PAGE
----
If heroin is here, what’s next?

 

     Stung by assertions made by Orland Fire Protection District (OFPD) officials about heroin abuse in the area, Orland Park officials reacted swiftly and strongly with assertions of their own.

The bone of contention is a set of statements made by fire district officials at their presentation on July 15 about drug abuse and other poor choices in life. The event was held at OFPD headquarters, before an audience of about 100 parents and youths.

            The presentation was covered by The Regional News, which accurately chronicled what was asserted by officials, who said that children in and around Orland Park have been under a “terrorist attack” by the Taliban and others who are responsible for heroin being cheap and easily available in communities across America, including to children in Orland Park and Homer Glen.

Orland Fire officials also used the word “epidemic” when talking about drug use in school, both locally and nationally. They also criticized local school officials for declining their offer to bring their signature “In the Blink of An Eye” presentation to children as young as fourth grade—an assertion reportedly plainly by The Regional News.

            In a statement released to the press and posted on the village website (orlandpark.org) last Friday, Mayor Daniel McLaughlin criticized OFPD officials.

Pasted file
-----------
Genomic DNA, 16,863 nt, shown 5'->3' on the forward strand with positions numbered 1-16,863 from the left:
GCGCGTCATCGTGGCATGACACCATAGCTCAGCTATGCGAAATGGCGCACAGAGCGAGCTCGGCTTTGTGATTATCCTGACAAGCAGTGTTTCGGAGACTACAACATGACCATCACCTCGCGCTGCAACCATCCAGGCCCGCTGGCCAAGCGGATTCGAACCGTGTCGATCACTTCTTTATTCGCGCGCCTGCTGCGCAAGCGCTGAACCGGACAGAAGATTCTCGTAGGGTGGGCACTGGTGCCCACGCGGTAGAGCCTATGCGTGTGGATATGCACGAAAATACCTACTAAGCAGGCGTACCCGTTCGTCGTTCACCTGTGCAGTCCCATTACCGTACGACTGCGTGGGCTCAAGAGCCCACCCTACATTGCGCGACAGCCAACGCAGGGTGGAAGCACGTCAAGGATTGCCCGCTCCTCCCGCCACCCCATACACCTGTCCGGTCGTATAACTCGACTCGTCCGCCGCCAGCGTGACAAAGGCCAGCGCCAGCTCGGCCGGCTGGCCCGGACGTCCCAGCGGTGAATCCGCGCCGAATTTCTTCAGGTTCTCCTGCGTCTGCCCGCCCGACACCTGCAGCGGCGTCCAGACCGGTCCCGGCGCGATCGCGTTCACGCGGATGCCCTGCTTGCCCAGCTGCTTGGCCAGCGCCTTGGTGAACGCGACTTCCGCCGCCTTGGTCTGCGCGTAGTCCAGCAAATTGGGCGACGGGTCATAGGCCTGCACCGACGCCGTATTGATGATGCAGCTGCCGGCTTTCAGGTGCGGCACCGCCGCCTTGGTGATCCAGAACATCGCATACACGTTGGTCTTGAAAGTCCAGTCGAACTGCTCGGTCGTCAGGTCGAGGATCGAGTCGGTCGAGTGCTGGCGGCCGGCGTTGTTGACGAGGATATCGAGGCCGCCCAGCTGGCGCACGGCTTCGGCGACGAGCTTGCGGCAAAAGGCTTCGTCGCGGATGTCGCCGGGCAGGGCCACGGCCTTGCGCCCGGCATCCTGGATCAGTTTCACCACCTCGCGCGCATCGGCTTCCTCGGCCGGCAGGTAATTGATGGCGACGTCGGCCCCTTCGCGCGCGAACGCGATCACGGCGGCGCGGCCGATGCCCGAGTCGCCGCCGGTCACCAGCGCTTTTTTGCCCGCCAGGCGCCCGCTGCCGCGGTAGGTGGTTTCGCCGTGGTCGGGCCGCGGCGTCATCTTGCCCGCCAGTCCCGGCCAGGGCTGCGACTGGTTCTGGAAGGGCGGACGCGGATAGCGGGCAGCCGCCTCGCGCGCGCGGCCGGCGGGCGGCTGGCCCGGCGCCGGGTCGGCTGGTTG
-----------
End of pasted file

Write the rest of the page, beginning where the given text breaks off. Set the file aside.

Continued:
“I have watched and read the news reports regarding the fire protection district’s public presentation on July 15th,” he said, “and was deeply concerned with the inaccurate and misleading account provided in their presentation. As public officials, we have a special responsibility to ensure that residents receive exact and correct information – especially when it comes to the safety of their children. Sadly, this was not the case here. The fire district portrayed our village and our police department as being unresponsive to this critical issue and nothing could be further from the truth.”

Dr. Janet Stutz, superintendent of Orland School District 135, was also quoted in the village’s press release criticizing the fire district’s awareness forum.

“I’m quite perplexed by claims that fire protection district staff have not been allowed to make presentations to our students,” she said. “They have attended our safety meetings.  We’ve collaborated with them on CPR training and other fire prevention and protection programs and District 135 has a history of participating in fire district sponsored educational workshops regarding drugs and keeping children off drugs.”

            Stutz continued, “I always viewed our partnership as very strong and effective.  In addition, the implication that there is a drug epidemic in District 135 schools is simply not true. I do not know where any of this came from.”

The village statement also gave Orland Park Police Chief Tim McCarthy an opportunity to weigh in.

“I have to express my disappointment that the police department was never notified about this meeting nor were we asked to participate,” McCarthy said. “If we were, we would have corrected the misleading and erroneous information then and there.”

Regarding reports that there is a drug epidemic in Orland’s elementary schools, McCarthy said, “I can assure parents and the community that this is not the case. To make an allegation like this is frankly careless and a disservice to parents and the entire community. Drugs and alcohol abuse are without a doubt a critical concern in every community in America, and Orland Park is not immune from this threat.”

            The chief touted his department’s efforts regarding substance abuse prevention.